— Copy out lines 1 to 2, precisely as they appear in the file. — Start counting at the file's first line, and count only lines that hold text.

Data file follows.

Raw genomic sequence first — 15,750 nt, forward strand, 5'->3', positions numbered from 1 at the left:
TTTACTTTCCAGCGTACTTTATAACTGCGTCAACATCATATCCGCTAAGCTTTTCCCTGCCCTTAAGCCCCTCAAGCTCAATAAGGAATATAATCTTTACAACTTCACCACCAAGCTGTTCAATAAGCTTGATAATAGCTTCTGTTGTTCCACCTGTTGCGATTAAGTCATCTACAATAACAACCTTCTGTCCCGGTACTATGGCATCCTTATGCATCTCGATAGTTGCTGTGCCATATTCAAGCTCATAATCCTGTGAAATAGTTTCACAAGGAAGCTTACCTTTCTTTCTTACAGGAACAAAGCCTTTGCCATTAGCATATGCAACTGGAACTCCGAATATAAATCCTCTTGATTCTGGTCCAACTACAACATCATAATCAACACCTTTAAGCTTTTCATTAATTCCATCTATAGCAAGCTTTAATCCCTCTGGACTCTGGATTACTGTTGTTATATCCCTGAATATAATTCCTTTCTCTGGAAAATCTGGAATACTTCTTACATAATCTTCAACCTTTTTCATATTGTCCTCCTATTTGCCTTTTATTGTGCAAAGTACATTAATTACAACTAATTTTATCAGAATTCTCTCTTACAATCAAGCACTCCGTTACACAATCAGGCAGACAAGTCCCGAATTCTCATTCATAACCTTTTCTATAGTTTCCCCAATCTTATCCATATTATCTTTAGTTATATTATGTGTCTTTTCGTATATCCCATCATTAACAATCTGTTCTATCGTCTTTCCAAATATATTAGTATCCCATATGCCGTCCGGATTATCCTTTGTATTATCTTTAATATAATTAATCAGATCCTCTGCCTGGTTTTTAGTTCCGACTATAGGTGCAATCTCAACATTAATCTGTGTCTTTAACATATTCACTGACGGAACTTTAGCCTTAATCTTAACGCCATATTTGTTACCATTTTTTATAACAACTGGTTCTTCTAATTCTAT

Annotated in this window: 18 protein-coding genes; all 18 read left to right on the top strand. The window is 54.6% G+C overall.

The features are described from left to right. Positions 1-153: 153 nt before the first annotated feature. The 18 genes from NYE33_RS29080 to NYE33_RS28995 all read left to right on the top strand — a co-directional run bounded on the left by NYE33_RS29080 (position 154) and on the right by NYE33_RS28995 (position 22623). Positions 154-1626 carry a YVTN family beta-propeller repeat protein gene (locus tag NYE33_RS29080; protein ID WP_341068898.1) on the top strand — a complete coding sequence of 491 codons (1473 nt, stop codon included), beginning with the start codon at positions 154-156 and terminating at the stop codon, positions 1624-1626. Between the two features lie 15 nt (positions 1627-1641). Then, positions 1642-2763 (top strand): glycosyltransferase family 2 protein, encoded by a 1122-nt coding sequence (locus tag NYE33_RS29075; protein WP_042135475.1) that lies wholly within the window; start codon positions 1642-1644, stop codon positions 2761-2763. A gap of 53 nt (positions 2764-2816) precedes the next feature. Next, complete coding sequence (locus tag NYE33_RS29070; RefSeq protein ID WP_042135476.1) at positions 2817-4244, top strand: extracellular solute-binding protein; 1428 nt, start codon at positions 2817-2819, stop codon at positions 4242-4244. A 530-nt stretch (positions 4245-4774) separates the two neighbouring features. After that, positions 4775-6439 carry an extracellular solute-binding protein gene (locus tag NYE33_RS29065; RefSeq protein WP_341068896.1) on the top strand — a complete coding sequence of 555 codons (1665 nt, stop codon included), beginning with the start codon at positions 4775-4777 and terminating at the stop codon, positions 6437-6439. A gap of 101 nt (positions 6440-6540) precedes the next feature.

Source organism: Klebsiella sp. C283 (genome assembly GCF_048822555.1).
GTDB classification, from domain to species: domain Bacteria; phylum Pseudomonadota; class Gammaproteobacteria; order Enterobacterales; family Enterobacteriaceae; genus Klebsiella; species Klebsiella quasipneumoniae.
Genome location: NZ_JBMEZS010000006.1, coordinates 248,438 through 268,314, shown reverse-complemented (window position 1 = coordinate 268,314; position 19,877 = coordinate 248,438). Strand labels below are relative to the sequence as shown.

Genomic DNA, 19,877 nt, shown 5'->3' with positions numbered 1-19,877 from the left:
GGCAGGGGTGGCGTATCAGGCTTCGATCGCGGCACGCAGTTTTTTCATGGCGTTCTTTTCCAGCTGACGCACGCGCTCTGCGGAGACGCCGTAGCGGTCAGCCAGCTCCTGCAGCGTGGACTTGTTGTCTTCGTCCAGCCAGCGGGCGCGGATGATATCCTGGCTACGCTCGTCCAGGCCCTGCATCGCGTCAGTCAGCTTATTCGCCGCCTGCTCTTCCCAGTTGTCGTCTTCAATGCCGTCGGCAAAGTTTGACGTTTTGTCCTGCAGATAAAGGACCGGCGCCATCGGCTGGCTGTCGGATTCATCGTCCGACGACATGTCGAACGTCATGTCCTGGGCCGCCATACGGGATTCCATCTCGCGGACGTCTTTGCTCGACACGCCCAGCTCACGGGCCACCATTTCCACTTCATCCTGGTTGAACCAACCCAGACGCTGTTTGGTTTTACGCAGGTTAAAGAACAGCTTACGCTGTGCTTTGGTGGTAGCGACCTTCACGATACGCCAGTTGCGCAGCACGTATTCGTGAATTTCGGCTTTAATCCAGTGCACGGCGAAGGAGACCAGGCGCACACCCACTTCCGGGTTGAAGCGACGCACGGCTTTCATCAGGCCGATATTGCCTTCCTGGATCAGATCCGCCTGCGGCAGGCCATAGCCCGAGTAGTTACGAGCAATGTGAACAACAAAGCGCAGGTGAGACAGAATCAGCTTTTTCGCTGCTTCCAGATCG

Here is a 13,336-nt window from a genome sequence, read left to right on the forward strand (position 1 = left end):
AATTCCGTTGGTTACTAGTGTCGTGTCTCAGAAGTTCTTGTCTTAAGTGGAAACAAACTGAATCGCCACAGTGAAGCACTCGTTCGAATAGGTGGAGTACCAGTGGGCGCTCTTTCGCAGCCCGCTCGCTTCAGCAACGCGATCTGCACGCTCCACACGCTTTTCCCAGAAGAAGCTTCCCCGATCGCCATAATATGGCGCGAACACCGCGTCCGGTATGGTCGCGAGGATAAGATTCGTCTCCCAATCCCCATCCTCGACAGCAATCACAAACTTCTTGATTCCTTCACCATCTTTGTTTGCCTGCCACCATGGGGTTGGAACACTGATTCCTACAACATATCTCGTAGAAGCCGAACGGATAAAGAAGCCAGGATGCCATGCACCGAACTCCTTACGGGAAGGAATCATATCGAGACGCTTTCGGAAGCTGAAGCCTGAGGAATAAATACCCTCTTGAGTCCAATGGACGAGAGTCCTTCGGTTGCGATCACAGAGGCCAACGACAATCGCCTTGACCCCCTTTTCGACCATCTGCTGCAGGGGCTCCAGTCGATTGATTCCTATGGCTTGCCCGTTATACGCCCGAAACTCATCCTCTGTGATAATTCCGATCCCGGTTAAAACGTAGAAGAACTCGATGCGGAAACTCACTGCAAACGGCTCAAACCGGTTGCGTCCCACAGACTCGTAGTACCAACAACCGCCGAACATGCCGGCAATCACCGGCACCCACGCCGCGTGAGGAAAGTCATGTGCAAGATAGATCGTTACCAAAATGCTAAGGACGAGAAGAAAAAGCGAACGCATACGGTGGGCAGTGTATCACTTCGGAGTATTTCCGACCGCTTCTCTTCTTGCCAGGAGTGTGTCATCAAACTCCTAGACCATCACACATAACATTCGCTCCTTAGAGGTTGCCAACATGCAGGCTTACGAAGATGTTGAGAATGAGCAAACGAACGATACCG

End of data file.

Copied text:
Raw genomic sequence first — 15,750 nt, forward strand, 5'->3', positions numbered from 1 at the left:
TTTACTTTCCAGCGTACTTTATAACTGCGTCAACATCATATCCGCTAAGCTTTTCCCTGCCCTTAAGCCCCTCAAGCTCAATAAGGAATATAATCTTTACAACTTCACCACCAAGCTGTTCAATAAGCTTGATAATAGCTTCTGTTGTTCCACCTGTTGCGATTAAGTCATCTACAATAACAACCTTCTGTCCCGGTACTATGGCATCCTTATGCATCTCGATAGTTGCTGTGCCATATTCAAGCTCATAATCCTGTGAAATAGTTTCACAAGGAAGCTTACCTTTCTTTCTTACAGGAACAAAGCCTTTGCCATTAGCATATGCAACTGGAACTCCGAATATAAATCCTCTTGATTCTGGTCCAACTACAACATCATAATCAACACCTTTAAGCTTTTCATTAATTCCATCTATAGCAAGCTTTAATCCCTCTGGACTCTGGATTACTGTTGTTATATCCCTGAATATAATTCCTTTCTCTGGAAAATCTGGAATACTTCTTACATAATCTTCAACCTTTTTCATATTGTCCTCCTATTTGCCTTTTATTGTGCAAAGTACATTAATTACAACTAATTTTATCAGAATTCTCTCTTACAATCAAGCACTCCGTTACACAATCAGGCAGACAAGTCCCGAATTCTCATTCATAACCTTTTCTATAGTTTCCCCAATCTTATCCATATTATCTTTAGTTATATTATGTGTCTTTTCGTATATCCCATCATTAACAATCTGTTCTATCGTCTTTCCAAATATATTAGTATCCCATATGCCGTCCGGATTATCCTTTGTATTATCTTTAATATAATTAATCAGATCCTCTGCCTGGTTTTTAGTTCCGACTATAGGTGCAATCTCAACATTAATCTGTGTCTTTAACATATTCACTGACGGAACTTTAGCCTTAATCTTAACGCCATATTTGTTACCATTTTTTATAACAACTGGTTCTTCTAATTCTAT